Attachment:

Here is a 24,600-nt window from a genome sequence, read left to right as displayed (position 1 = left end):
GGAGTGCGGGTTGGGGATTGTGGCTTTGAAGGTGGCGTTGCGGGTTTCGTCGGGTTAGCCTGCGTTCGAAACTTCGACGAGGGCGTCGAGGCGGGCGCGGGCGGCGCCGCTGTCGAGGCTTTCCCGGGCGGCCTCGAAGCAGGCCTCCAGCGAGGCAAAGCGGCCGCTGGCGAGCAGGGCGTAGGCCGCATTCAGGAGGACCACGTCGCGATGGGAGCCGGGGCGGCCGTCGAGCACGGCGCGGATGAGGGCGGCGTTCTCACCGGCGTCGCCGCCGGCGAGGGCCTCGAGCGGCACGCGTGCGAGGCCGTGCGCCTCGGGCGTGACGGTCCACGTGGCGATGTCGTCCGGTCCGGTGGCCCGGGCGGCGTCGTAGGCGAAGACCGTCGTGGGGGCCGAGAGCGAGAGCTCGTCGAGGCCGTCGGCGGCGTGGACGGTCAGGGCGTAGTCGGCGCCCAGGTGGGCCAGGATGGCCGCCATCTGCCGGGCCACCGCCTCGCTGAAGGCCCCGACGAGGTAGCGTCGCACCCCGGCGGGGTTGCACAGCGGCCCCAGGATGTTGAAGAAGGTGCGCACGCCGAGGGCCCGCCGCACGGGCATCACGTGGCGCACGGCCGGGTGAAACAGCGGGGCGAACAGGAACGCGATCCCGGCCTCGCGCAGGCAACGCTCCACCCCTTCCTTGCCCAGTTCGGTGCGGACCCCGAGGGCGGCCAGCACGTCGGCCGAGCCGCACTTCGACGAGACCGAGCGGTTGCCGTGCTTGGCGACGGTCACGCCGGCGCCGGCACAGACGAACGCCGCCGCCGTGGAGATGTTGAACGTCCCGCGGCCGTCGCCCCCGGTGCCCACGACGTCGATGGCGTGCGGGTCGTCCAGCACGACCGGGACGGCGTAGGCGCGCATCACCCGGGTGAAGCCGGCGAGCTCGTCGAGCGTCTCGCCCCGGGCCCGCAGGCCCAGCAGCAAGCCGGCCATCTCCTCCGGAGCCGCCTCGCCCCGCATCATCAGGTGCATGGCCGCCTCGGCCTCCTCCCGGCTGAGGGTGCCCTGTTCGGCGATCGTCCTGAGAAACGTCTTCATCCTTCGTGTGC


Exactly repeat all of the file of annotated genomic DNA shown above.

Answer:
Here is a 24,600-nt window from a genome sequence, read left to right as displayed (position 1 = left end):
GGAGTGCGGGTTGGGGATTGTGGCTTTGAAGGTGGCGTTGCGGGTTTCGTCGGGTTAGCCTGCGTTCGAAACTTCGACGAGGGCGTCGAGGCGGGCGCGGGCGGCGCCGCTGTCGAGGCTTTCCCGGGCGGCCTCGAAGCAGGCCTCCAGCGAGGCAAAGCGGCCGCTGGCGAGCAGGGCGTAGGCCGCATTCAGGAGGACCACGTCGCGATGGGAGCCGGGGCGGCCGTCGAGCACGGCGCGGATGAGGGCGGCGTTCTCACCGGCGTCGCCGCCGGCGAGGGCCTCGAGCGGCACGCGTGCGAGGCCGTGCGCCTCGGGCGTGACGGTCCACGTGGCGATGTCGTCCGGTCCGGTGGCCCGGGCGGCGTCGTAGGCGAAGACCGTCGTGGGGGCCGAGAGCGAGAGCTCGTCGAGGCCGTCGGCGGCGTGGACGGTCAGGGCGTAGTCGGCGCCCAGGTGGGCCAGGATGGCCGCCATCTGCCGGGCCACCGCCTCGCTGAAGGCCCCGACGAGGTAGCGTCGCACCCCGGCGGGGTTGCACAGCGGCCCCAGGATGTTGAAGAAGGTGCGCACGCCGAGGGCCCGCCGCACGGGCATCACGTGGCGCACGGCCGGGTGAAACAGCGGGGCGAACAGGAACGCGATCCCGGCCTCGCGCAGGCAACGCTCCACCCCTTCCTTGCCCAGTTCGGTGCGGACCCCGAGGGCGGCCAGCACGTCGGCCGAGCCGCACTTCGACGAGACCGAGCGGTTGCCGTGCTTGGCGACGGTCACGCCGGCGCCGGCACAGACGAACGCCGCCGCCGTGGAGATGTTGAACGTCCCGCGGCCGTCGCCCCCGGTGCCCACGACGTCGATGGCGTGCGGGTCGTCCAGCACGACCGGGACGGCGTAGGCGCGCATCACCCGGGTGAAGCCGGCGAGCTCGTCGAGCGTCTCGCCCCGGGCCCGCAGGCCCAGCAGCAAGCCGGCCATCTCCTCCGGAGCCGCCTCGCCCCGCATCATCAGGTGCATGGCCGCCTCGGCCTCCTCCCGGCTGAGGGTGCCCTGTTCGGCGATCGTCCTGAGAAACGTCTTCATCCTTCGTGTGC